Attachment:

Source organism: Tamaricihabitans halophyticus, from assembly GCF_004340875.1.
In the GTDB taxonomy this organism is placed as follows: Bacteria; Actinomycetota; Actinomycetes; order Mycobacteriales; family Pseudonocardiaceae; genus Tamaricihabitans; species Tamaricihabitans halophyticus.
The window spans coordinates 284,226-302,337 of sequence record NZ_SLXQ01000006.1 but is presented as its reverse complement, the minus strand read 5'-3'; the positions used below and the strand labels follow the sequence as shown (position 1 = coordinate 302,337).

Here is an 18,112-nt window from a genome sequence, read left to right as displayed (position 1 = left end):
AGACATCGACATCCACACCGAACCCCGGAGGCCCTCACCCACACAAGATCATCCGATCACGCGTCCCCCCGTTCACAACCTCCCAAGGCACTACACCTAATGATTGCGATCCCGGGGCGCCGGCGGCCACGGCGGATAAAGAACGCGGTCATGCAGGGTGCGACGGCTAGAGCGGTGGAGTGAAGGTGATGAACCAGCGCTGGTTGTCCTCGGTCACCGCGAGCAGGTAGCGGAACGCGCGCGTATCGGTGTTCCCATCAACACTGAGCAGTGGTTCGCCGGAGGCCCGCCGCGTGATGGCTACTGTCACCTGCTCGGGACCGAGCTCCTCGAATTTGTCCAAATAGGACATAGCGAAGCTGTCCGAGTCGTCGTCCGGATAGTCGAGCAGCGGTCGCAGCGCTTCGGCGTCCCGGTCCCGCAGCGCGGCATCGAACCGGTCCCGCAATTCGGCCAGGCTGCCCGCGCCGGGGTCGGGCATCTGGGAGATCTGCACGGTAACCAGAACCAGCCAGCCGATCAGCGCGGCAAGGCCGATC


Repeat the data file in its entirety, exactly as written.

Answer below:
Source organism: Tamaricihabitans halophyticus, from assembly GCF_004340875.1.
In the GTDB taxonomy this organism is placed as follows: Bacteria; Actinomycetota; Actinomycetes; order Mycobacteriales; family Pseudonocardiaceae; genus Tamaricihabitans; species Tamaricihabitans halophyticus.
The window spans coordinates 284,226-302,337 of sequence record NZ_SLXQ01000006.1 but is presented as its reverse complement, the minus strand read 5'-3'; the positions used below and the strand labels follow the sequence as shown (position 1 = coordinate 302,337).

Here is an 18,112-nt window from a genome sequence, read left to right as displayed (position 1 = left end):
AGACATCGACATCCACACCGAACCCCGGAGGCCCTCACCCACACAAGATCATCCGATCACGCGTCCCCCCGTTCACAACCTCCCAAGGCACTACACCTAATGATTGCGATCCCGGGGCGCCGGCGGCCACGGCGGATAAAGAACGCGGTCATGCAGGGTGCGACGGCTAGAGCGGTGGAGTGAAGGTGATGAACCAGCGCTGGTTGTCCTCGGTCACCGCGAGCAGGTAGCGGAACGCGCGCGTATCGGTGTTCCCATCAACACTGAGCAGTGGTTCGCCGGAGGCCCGCCGCGTGATGGCTACTGTCACCTGCTCGGGACCGAGCTCCTCGAATTTGTCCAAATAGGACATAGCGAAGCTGTCCGAGTCGTCGTCCGGATAGTCGAGCAGCGGTCGCAGCGCTTCGGCGTCCCGGTCCCGCAGCGCGGCATCGAACCGGTCCCGCAATTCGGCCAGGCTGCCCGCGCCGGGGTCGGGCATCTGGGAGATCTGCACGGTAACCAGAACCAGCCAGCCGATCAGCGCGGCAAGGCCGATC